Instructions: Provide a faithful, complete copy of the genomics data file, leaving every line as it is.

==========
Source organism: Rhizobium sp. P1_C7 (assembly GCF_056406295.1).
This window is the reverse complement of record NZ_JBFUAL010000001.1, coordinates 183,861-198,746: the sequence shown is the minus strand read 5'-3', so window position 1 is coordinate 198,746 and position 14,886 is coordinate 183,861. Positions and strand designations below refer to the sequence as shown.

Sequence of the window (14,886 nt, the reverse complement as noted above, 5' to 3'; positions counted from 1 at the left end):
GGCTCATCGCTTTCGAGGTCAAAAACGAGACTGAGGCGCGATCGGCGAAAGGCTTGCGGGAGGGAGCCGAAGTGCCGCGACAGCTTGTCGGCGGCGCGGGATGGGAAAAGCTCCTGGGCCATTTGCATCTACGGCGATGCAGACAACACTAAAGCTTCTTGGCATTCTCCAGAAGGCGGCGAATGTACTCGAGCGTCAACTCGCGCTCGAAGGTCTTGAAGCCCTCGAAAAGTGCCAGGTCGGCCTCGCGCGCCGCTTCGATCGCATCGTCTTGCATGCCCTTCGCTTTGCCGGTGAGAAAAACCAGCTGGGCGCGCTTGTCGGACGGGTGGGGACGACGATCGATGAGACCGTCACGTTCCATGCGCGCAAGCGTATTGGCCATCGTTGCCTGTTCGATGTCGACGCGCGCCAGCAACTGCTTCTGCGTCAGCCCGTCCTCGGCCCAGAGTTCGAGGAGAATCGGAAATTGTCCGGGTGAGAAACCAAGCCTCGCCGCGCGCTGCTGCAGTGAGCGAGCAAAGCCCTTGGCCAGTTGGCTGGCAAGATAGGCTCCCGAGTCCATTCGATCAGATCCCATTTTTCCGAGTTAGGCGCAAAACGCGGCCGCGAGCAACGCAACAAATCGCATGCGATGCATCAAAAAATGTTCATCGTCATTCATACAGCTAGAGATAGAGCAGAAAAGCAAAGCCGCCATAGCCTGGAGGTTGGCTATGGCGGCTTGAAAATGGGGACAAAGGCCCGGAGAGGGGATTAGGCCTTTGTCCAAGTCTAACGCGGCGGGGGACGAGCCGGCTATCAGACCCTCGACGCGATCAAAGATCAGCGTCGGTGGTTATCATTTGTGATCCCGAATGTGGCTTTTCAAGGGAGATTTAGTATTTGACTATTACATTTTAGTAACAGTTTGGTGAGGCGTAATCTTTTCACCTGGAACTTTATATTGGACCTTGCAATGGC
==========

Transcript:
Source organism: Rhizobium sp. P1_C7 (assembly GCF_056406295.1).
This window is the reverse complement of record NZ_JBFUAL010000001.1, coordinates 183,861-198,746: the sequence shown is the minus strand read 5'-3', so window position 1 is coordinate 198,746 and position 14,886 is coordinate 183,861. Positions and strand designations below refer to the sequence as shown.

Sequence of the window (14,886 nt, the reverse complement as noted above, 5' to 3'; positions counted from 1 at the left end):
GGCTCATCGCTTTCGAGGTCAAAAACGAGACTGAGGCGCGATCGGCGAAAGGCTTGCGGGAGGGAGCCGAAGTGCCGCGACAGCTTGTCGGCGGCGCGGGATGGGAAAAGCTCCTGGGCCATTTGCATCTACGGCGATGCAGACAACACTAAAGCTTCTTGGCATTCTCCAGAAGGCGGCGAATGTACTCGAGCGTCAACTCGCGCTCGAAGGTCTTGAAGCCCTCGAAAAGTGCCAGGTCGGCCTCGCGCGCCGCTTCGATCGCATCGTCTTGCATGCCCTTCGCTTTGCCGGTGAGAAAAACCAGCTGGGCGCGCTTGTCGGACGGGTGGGGACGACGATCGATGAGACCGTCACGTTCCATGCGCGCAAGCGTATTGGCCATCGTTGCCTGTTCGATGTCGACGCGCGCCAGCAACTGCTTCTGCGTCAGCCCGTCCTCGGCCCAGAGTTCGAGGAGAATCGGAAATTGTCCGGGTGAGAAACCAAGCCTCGCCGCGCGCTGCTGCAGTGAGCGAGCAAAGCCCTTGGCCAGTTGGCTGGCAAGATAGGCTCCCGAGTCCATTCGATCAGATCCCATTTTTCCGAGTTAGGCGCAAAACGCGGCCGCGAGCAACGCAACAAATCGCATGCGATGCATCAAAAAATGTTCATCGTCATTCATACAGCTAGAGATAGAGCAGAAAAGCAAAGCCGCCATAGCCTGGAGGTTGGCTATGGCGGCTTGAAAATGGGGACAAAGGCCCGGAGAGGGGATTAGGCCTTTGTCCAAGTCTAACGCGGCGGGGGACGAGCCGGCTATCAGACCCTCGACGCGATCAAAGATCAGCGTCGGTGGTTATCATTTGTGATCCCGAATGTGGCTTTTCAAGGGAGATTTAGTATTTGACTATTACATTTTAGTAACAGTTTGGTGAGGCGTAATCTTTTCACCTGGAACTTTATATTGGACCTTGCAATGGC